Juan de Flandes is a rather mysterious person, because we do not know the exact dates of birth and death, nor his full name. Extremely scarce information remained about his life, so his immortal canvases remain the main witnesses to the existence of this talented artist.
This master was supposedly born in the 1460s in the Netherlands. This country was then one of the provinces of Spain, so the artist is considered an outstanding representative of the Spanish Renaissance painting. Even his name, known to us now, may turn out to be just a reference to his origin - “Juan da Flandes” can mean only “Jan from Flanders”. He was also called simply the Master of Ghent or Ian Salaert. The exact name is not preserved in history.
It is known that from 1496 to 1519 he worked as a court artist of Queen Isabella of Castile and other senior officials of the country. The first mention dates back to 1496, and two years later it was recorded in documents in this official position. He served in the court of the Queen until her death in 1504. After that, the next year he moved to Salamanca, where he created several paintings for the Altar of St. Michael in the local cathedral and for the university.
After 4 years, by order of Bishop de Fonseca, the master writes a retablo for the Valencia Cathedral. This is a type of altarpiece accepted in Spain. It consisted of 12 parts and has survived to the present day, continuing to impress believers with its expressiveness, and art lovers with mastery of performance.
The life of the artist ended in Valencia, presumably in October 1519, because later on in the documents his wife already appears as a widow.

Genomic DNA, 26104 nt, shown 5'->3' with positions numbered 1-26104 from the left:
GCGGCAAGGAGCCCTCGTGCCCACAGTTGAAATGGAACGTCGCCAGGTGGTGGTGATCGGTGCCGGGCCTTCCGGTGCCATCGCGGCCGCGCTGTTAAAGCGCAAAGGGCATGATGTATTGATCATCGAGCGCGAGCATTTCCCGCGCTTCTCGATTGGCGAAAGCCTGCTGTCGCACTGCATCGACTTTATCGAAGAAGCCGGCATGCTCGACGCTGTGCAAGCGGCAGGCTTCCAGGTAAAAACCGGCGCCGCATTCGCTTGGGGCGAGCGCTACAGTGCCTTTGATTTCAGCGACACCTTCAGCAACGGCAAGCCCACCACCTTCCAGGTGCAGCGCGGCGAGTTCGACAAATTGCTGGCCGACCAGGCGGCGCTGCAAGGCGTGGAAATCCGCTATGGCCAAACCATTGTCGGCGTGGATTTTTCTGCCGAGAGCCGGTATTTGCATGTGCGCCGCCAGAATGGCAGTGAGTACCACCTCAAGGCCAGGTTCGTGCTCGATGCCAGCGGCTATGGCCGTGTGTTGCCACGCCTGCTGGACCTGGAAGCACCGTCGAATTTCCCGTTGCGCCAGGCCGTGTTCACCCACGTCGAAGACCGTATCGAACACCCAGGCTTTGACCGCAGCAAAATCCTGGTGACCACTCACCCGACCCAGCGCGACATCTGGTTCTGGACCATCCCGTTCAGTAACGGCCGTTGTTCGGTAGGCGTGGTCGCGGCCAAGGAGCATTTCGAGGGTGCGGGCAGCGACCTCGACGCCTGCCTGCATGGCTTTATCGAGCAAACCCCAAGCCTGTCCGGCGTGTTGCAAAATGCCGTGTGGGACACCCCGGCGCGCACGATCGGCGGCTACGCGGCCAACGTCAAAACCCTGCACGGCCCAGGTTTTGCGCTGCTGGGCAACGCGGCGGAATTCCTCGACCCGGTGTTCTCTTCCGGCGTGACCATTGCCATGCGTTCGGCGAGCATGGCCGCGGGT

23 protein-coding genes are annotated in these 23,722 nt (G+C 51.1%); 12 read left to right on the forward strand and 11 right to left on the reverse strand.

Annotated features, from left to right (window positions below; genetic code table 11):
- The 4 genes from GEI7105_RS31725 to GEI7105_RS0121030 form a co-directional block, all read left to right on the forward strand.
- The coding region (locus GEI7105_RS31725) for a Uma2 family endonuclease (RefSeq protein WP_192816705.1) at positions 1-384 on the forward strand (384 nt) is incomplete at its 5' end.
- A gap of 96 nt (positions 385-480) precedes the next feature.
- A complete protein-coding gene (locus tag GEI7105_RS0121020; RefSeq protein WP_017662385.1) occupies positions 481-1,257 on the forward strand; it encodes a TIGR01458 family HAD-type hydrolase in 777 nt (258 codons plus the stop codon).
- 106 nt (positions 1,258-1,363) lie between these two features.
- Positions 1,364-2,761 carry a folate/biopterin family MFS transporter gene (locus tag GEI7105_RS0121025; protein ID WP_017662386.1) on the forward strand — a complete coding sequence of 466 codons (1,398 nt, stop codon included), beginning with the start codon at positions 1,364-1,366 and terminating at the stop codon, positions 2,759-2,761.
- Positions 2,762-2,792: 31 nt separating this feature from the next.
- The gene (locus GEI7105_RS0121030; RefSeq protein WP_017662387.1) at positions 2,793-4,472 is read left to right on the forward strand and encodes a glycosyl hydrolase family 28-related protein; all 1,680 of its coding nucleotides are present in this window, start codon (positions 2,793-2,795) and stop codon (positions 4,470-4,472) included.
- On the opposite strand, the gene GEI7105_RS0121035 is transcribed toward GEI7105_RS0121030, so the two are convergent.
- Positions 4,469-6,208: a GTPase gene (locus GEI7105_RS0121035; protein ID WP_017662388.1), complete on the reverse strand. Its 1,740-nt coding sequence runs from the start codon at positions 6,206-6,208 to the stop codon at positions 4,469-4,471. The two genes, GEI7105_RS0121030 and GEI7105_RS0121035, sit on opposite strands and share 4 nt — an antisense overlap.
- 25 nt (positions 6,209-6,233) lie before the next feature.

It is believed that the works of this master combine the features of Flemish and Spanish painting. The influence of the work of van Eyck and the entire Northern Renaissance as a whole is especially noticeable. It should be noted that Spanish painting, and the art of many other European countries at that time, was under the strong influence of Dutch painting.
At the court of Queen Isabella of Castile, the artist created a significant number of portraits of members of the reigning family, some of which have survived to this day. For example, in the portrait of Queen Juana Mad, traits of Dutch painting are clearly traced. They are noticeable in the careful writing of facial features and in the elaboration of the smallest details, especially in the delicate embroidery and golden pose of the elegant dress of the royal person.
In addition to expressive and very accurate portraits, the master actively wrote works on church subjects. In addition to the surviving retablo in Valencia, he created a portable product, which included as many as 48 small images. Unfortunately, not all of them have stood the test of time. Less than half of them are now in various museums and private collections in the world. His works are expressive and memorable, thanks to which Juan de Flandes is considered the first of the famous court painters and portrait painters of Spain.